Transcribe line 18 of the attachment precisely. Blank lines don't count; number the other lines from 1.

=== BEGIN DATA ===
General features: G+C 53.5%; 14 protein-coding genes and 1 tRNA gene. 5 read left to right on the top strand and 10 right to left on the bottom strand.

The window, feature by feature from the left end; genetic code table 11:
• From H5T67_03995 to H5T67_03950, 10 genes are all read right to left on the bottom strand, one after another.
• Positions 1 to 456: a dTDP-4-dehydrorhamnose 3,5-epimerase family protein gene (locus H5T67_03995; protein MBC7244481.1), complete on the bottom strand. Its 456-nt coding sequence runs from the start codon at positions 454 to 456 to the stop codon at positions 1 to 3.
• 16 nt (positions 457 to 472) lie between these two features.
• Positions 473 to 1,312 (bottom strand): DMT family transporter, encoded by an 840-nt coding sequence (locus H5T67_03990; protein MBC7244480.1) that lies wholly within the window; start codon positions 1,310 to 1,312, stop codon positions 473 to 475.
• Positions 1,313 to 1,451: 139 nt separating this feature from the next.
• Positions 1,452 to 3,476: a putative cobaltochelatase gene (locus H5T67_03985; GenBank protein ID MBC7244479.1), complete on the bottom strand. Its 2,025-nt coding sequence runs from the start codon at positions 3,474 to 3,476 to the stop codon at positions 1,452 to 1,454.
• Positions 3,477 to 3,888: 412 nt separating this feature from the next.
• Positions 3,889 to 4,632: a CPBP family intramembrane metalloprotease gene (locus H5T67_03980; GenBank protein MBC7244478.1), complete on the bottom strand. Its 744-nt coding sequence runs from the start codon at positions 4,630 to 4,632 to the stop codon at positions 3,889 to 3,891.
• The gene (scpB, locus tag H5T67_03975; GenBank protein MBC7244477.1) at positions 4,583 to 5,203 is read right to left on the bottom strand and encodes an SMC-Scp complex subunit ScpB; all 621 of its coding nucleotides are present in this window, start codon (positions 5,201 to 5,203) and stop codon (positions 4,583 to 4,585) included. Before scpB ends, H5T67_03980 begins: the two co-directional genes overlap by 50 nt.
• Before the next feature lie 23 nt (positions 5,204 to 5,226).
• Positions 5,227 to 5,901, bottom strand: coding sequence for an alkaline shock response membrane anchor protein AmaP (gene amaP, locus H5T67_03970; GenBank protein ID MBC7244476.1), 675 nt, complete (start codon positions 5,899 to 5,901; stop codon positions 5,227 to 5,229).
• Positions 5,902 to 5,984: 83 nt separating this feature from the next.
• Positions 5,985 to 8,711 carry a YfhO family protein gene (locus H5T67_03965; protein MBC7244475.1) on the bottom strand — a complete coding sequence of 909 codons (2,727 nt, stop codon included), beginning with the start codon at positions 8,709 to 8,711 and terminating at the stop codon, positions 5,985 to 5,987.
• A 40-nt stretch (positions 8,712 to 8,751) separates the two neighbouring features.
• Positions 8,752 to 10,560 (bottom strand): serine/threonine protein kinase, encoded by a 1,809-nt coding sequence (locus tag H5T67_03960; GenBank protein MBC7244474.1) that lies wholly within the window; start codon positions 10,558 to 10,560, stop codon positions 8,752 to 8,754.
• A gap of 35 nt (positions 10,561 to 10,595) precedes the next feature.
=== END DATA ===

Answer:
• A gap of 35 nt (positions 10,561 to 10,595) precedes the next feature.